In Practice

So, keeping these concerns and ideas in mind, off I went. I spent a good deal of my summer thinking about this, discussing it with teachers, and just when I had an idea of what to do, grading schemes were released for our school and I had to rethink it all. So, here's the final shell of my grading this year. 

Grade Book Setup

  • I still put in grades based on assignment 
    • One of my biggest concerns is what happens to grade books through the year. We collect and grade and collect and grade and, by the end, the final is worth very little and students who missed part of the year, came late, got sick, etc. have little to no chance of doing well, even if they do REALLY well. 
    • One of the ideas behind SBG is that you have a set number of standards/assignments and students are constantly working to improve their grades based on their actual progress in the class. The students and I really liked this idea. It places the importance on the progress, not the grade, as it were. 
    • So, I have separated our untextbooked curriculum into larger units. I put in each test separately (and we agreed as a group on smaller, more frequent tests), but I only collect one of each assignment that I want to. This gives a variety, but doesn't overwhelm the grade book. While we are in that unit, when we do a second assignment like one that has been graded, students may resubmit for a new grade, provided they've shown progress.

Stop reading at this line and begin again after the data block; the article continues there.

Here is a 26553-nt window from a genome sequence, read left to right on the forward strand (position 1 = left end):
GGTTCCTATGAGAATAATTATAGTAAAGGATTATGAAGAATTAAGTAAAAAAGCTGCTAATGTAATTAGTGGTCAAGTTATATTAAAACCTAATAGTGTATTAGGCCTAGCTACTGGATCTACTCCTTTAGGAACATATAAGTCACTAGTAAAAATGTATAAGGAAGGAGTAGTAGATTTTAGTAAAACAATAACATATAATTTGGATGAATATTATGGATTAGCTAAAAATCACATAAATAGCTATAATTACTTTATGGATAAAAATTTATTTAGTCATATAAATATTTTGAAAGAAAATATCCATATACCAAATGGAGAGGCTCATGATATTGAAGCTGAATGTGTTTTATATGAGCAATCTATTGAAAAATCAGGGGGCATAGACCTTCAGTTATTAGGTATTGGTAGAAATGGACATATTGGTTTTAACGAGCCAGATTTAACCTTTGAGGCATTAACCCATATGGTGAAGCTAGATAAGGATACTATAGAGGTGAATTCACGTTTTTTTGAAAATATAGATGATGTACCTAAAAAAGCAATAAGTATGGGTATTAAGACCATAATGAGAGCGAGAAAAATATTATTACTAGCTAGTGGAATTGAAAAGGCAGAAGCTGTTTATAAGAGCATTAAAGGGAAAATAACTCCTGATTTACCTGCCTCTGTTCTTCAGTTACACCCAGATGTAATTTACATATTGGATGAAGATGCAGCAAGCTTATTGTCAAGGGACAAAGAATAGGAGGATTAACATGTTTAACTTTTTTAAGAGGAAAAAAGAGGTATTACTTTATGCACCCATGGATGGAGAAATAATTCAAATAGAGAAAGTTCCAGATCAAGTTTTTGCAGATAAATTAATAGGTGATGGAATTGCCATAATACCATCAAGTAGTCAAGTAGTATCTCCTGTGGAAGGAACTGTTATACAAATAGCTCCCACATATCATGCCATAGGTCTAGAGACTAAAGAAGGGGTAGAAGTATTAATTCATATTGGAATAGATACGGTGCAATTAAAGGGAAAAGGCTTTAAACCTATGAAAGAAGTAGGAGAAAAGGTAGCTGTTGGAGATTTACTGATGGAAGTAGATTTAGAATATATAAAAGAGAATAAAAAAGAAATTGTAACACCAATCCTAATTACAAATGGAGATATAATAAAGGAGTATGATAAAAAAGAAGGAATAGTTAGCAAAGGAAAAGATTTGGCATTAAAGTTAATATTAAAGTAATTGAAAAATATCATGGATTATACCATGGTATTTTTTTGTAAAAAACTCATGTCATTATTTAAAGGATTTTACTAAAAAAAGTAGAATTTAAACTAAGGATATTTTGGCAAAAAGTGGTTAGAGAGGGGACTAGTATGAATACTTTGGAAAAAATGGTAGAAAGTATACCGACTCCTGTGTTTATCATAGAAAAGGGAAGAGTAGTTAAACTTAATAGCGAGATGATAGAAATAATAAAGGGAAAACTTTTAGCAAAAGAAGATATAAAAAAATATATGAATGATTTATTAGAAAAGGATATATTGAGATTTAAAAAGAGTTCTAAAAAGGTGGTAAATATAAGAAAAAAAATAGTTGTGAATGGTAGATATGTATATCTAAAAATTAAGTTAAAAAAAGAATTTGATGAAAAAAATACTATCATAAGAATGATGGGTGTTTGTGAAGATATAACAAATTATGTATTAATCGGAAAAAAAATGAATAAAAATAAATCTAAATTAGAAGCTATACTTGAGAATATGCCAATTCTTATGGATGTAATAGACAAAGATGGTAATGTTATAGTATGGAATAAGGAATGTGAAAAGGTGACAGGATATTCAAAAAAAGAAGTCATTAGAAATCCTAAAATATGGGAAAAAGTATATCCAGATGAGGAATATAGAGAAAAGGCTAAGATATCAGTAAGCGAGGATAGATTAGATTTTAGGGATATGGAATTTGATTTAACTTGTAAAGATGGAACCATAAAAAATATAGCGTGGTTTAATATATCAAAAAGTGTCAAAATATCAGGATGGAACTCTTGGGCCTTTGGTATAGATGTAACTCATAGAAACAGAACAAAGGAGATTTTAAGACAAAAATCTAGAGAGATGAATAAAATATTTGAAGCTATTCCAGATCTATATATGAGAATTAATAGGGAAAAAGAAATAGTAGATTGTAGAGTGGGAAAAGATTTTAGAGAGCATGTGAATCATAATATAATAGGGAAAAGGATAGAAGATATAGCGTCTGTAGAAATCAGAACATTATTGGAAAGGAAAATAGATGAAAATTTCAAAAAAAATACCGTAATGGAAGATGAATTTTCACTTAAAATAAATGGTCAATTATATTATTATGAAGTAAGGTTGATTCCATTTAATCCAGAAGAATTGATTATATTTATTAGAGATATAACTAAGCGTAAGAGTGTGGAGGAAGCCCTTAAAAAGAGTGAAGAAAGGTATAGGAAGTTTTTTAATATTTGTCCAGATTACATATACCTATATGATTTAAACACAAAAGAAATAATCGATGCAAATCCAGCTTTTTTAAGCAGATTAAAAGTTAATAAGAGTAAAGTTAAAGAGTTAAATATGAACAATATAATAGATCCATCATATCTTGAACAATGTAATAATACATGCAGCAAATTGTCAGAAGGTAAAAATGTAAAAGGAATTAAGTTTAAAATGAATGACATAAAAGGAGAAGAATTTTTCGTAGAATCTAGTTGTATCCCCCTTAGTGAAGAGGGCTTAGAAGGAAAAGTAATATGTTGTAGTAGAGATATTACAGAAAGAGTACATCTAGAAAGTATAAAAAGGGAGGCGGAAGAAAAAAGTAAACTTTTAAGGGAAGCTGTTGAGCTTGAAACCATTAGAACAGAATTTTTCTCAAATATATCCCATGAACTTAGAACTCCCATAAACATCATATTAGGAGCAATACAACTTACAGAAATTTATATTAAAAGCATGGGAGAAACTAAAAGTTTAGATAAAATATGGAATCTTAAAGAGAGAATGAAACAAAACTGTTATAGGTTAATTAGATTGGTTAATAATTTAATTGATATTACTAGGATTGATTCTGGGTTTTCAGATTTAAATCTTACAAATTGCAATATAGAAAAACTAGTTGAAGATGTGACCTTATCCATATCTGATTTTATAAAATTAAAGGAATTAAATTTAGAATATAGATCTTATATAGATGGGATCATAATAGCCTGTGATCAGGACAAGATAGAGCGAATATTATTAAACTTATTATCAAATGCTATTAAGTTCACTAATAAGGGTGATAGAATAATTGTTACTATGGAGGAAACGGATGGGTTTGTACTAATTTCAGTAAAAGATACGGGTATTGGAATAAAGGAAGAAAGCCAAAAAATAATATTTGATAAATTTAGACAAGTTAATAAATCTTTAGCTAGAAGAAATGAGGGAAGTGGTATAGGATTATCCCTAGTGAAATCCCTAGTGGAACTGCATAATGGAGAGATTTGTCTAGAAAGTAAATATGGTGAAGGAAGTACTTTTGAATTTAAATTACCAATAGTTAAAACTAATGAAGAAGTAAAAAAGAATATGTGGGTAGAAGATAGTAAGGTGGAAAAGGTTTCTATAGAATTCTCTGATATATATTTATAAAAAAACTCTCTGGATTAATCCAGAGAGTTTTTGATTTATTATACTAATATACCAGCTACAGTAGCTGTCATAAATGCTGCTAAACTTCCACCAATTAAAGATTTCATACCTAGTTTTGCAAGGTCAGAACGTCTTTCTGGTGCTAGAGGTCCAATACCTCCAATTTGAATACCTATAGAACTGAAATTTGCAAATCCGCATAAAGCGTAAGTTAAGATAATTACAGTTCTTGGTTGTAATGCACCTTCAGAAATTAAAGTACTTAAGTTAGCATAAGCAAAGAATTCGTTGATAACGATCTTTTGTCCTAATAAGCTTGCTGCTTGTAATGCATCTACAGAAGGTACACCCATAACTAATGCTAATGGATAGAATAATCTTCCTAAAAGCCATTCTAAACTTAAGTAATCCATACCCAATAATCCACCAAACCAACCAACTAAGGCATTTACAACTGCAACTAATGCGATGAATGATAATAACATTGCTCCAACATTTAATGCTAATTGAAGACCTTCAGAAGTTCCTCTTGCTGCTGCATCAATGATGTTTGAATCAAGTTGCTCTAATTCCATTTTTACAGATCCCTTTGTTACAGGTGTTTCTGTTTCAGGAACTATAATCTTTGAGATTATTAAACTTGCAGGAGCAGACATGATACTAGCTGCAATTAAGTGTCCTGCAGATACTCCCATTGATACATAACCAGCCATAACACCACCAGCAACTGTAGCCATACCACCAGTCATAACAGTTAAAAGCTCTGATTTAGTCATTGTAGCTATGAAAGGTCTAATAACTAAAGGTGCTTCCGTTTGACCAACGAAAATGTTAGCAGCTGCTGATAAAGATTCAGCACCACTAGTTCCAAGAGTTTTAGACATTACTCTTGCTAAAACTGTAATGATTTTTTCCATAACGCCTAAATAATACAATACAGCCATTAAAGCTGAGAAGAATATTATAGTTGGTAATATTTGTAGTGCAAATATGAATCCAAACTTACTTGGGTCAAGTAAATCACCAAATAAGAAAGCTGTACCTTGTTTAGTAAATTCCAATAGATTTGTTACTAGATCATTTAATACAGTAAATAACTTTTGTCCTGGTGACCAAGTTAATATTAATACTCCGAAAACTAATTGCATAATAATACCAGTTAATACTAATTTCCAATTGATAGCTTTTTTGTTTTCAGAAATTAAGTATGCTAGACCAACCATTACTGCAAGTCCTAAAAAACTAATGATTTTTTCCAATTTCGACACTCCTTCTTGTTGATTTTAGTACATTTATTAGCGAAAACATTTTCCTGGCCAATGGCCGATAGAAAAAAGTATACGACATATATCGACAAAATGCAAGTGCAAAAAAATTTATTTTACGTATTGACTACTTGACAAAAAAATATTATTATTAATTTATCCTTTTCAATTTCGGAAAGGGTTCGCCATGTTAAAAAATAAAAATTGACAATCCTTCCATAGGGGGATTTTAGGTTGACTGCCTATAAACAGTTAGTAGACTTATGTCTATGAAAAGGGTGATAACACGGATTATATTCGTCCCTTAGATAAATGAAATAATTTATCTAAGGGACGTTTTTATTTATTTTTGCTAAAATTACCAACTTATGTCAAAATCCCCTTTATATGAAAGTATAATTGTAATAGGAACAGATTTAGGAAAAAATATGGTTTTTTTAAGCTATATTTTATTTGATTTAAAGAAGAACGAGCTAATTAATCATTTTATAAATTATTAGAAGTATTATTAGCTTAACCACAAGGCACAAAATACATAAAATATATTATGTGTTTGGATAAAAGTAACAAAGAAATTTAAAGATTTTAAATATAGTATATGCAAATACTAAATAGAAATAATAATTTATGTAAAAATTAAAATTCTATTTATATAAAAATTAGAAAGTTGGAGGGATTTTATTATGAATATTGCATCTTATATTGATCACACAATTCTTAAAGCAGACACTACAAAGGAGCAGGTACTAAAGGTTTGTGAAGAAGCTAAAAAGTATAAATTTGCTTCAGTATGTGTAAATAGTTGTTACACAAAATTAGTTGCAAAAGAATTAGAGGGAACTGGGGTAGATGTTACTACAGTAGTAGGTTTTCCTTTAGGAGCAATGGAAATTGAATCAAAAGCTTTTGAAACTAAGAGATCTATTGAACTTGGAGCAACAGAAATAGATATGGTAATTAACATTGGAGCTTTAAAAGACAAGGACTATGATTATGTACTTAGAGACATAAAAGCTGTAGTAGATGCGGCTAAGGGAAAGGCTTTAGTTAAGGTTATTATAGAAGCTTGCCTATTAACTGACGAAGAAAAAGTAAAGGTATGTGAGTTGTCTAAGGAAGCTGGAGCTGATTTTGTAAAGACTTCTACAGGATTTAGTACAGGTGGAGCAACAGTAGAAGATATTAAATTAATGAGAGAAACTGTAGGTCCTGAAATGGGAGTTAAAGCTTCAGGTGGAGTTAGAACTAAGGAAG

• E.G. Jenny was absent when we completed a dictation, so she got an IP (in progress) in the grade book. When we did a second dictation, she submitted it for a grade. 
      • E.G. Michael got a 70% on the story's comic strip. In our second story, we didn't do a comic strip, but we did answer questions based on comprehension. Michael asks his teacher to grade this new assignment in place of the previous one. 
    • This limits my grading and limits their grades, making it more about progress and less about numbers. 
  • I still put in number grades, but they are based on proficiency, NOT accuracy.
    • I despise how sometimes our system allows people to memorise and resubmit. They've not learned anything knew, cannot use anything in a new way, but they have the right answers. 
    • I also hate how an accuracy system sets students up for failure. Students who make minor mistakes are penalised, even if they fully understand how to use vocabulary and language. 
    • So, I make sure to make my expectations clear with students and assignments, and I give credit where credit is due. 
      • E.G. Sally, a Latin I student, answered test question "mater rogavit" with "the mother asks". She gets full credit for understanding the context of the story/word, even if tense is wrong, she didn't give a subject, etc. 
      • E.G. Mary, a Latin II student, answered test question "mater rogavit" with "the mother was asking". She gets full credit for understanding the context, and also for identifying it was past test, even if it is not fully correct.